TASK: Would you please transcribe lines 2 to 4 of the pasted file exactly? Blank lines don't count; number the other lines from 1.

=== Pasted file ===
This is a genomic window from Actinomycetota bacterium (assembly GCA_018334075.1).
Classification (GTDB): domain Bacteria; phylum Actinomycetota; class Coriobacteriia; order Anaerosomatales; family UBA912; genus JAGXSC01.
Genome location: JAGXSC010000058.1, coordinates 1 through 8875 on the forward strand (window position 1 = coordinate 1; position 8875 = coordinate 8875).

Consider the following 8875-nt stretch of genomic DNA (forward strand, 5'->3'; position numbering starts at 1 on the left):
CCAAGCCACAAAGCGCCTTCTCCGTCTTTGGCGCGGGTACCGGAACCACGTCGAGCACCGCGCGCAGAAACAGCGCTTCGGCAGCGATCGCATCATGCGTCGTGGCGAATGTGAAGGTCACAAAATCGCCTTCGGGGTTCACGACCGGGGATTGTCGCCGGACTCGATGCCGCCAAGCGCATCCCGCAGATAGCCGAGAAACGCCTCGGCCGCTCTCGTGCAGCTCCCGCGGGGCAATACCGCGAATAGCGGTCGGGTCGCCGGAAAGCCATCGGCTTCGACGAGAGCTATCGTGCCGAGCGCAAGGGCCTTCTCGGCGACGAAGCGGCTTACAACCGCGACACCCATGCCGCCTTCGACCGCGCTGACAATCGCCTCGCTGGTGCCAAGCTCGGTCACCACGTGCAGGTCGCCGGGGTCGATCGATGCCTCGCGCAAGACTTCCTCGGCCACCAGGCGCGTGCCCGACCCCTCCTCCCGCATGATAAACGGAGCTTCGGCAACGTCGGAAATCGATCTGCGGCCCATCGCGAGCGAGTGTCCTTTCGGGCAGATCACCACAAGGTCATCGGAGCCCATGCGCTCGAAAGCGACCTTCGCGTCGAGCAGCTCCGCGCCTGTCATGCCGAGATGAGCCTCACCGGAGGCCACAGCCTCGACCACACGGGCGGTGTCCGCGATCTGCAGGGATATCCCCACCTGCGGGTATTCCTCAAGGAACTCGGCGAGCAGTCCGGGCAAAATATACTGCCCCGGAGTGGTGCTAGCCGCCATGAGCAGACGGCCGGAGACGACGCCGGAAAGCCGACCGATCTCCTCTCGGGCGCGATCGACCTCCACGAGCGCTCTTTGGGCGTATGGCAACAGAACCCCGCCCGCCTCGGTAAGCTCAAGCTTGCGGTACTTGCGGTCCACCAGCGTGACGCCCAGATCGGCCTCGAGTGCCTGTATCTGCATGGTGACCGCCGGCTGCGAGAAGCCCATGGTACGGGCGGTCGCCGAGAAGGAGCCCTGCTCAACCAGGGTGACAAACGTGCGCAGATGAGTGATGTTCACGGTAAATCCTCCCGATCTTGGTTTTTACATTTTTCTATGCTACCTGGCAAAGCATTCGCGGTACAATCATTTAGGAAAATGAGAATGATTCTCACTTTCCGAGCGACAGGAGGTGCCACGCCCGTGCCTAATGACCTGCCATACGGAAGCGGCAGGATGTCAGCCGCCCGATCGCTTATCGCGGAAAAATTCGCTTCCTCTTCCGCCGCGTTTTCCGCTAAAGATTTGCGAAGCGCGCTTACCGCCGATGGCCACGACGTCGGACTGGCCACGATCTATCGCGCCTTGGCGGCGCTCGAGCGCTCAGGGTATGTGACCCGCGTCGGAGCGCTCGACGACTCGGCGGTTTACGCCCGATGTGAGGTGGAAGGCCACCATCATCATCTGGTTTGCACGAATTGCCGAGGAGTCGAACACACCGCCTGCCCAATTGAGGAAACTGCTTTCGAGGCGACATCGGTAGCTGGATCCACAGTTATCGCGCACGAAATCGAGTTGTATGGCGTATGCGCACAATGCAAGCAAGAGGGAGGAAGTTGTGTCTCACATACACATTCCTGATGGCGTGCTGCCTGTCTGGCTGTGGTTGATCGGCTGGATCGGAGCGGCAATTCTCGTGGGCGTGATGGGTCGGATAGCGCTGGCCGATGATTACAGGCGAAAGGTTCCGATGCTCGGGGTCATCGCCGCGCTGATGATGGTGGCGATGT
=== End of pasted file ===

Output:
Classification (GTDB): domain Bacteria; phylum Actinomycetota; class Coriobacteriia; order Anaerosomatales; family UBA912; genus JAGXSC01.
Genome location: JAGXSC010000058.1, coordinates 1 through 8875 on the forward strand (window position 1 = coordinate 1; position 8875 = coordinate 8875).

Consider the following 8875-nt stretch of genomic DNA (forward strand, 5'->3'; position numbering starts at 1 on the left):